Establishing a base is just a first step of many, before there will be any use of Moon resources, so if are dropping wild estimates, 2100.

I don't know why we discuss Moon in this thread ?
 
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csmyth3025

Guest
EarthlingX":3uwnvxg4 said:
Prospector missions are precursor missions, as planned....
...I don't know why we discuss Moon in this thread ?
Actually, the core of the debate is whether asteroid/comet utilization is a first step prior to (or in place of) Lunar resource utilization. I think the same amount of resources will be needed for mining, processing and fabricating useful materials from an asteroid as will be needed to do the same thing on the Moon.

The question then comes down to whether asteroids are more accessible than the Moon or vice versa. How much effort will it take to get a usable asteroid to a location where its resources can be exploited, presumably for fabrication of space-based facilities of some sort. How does this compare to the amount of effort needed to accomplish the same end result by utilizing Lunar resources?

Have any reputable studies been done comparing the projected costs, hazards and time frames for these two competing approaches?

Chris
 
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EarthlingX

Guest
csmyth3025":16ai62jq said:
EarthlingX":16ai62jq said:
Prospector missions are precursor missions, as planned....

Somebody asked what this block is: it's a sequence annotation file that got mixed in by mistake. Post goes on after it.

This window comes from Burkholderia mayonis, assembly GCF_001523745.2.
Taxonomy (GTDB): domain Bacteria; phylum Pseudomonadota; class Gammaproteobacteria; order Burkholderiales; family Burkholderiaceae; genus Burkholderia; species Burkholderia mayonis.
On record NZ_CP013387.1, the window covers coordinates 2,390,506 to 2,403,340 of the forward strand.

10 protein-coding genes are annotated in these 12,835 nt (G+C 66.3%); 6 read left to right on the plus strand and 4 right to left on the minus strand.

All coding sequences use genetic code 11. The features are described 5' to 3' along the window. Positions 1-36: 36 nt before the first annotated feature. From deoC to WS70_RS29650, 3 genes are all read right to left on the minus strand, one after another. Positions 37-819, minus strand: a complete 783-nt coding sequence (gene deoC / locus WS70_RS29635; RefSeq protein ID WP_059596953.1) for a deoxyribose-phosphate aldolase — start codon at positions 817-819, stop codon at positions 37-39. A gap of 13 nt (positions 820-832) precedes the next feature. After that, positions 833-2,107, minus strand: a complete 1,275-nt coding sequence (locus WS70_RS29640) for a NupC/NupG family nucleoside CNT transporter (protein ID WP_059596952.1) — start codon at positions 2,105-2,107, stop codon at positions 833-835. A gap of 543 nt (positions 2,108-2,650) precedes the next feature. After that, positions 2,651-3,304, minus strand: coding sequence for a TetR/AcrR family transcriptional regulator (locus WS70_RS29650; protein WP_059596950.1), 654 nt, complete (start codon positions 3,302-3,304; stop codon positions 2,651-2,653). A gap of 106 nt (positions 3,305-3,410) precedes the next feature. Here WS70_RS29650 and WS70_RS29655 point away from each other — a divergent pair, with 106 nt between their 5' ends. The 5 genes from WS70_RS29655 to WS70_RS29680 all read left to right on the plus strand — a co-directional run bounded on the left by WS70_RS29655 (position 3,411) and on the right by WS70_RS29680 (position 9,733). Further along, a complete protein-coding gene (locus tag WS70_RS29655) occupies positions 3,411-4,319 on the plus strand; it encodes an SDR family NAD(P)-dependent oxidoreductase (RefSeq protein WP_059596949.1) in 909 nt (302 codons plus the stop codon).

...I don't know why we discuss Moon in this thread ?
Actually, the core of the debate is whether asteroid/comet utilization is a first step prior to (or in place of) Lunar resource utilization. I think the same amount of resources will be needed for mining, processing and fabricating useful materials from an asteroid as will be needed to do the same thing on the Moon.
That is a core debate in Moon, Mars, or Asteroid? Which is the best goal? thread, and at least a couple more.
 
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csmyth3025

Guest
EarthlingX":1dbmde3g said:
csmyth3025":1dbmde3g said:
EarthlingX":1dbmde3g said:
Prospector missions are precursor missions, as planned....
...I don't know why we discuss Moon in this thread ?
Actually, the core of the debate is whether asteroid/comet utilization is a first step prior to (or in place of) Lunar resource utilization. I think the same amount of resources will be needed for mining, processing and fabricating useful materials from an asteroid as will be needed to do the same thing on the Moon.
That is a core debate in Moon, Mars, or Asteroid? Which is the best goal? thread, and at least a couple more.
Your point is well taken. I must have overlooked that one because the last post is over a year old.

Chris
 
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MeteorWayne

Guest
csmyth3025":twk3mg09 said:
Your point is well taken. I must have overlooked that one because the last post is over a year old.

Chris
Not really, since the topic was created Sept 1 of this year; just over a month ago... :)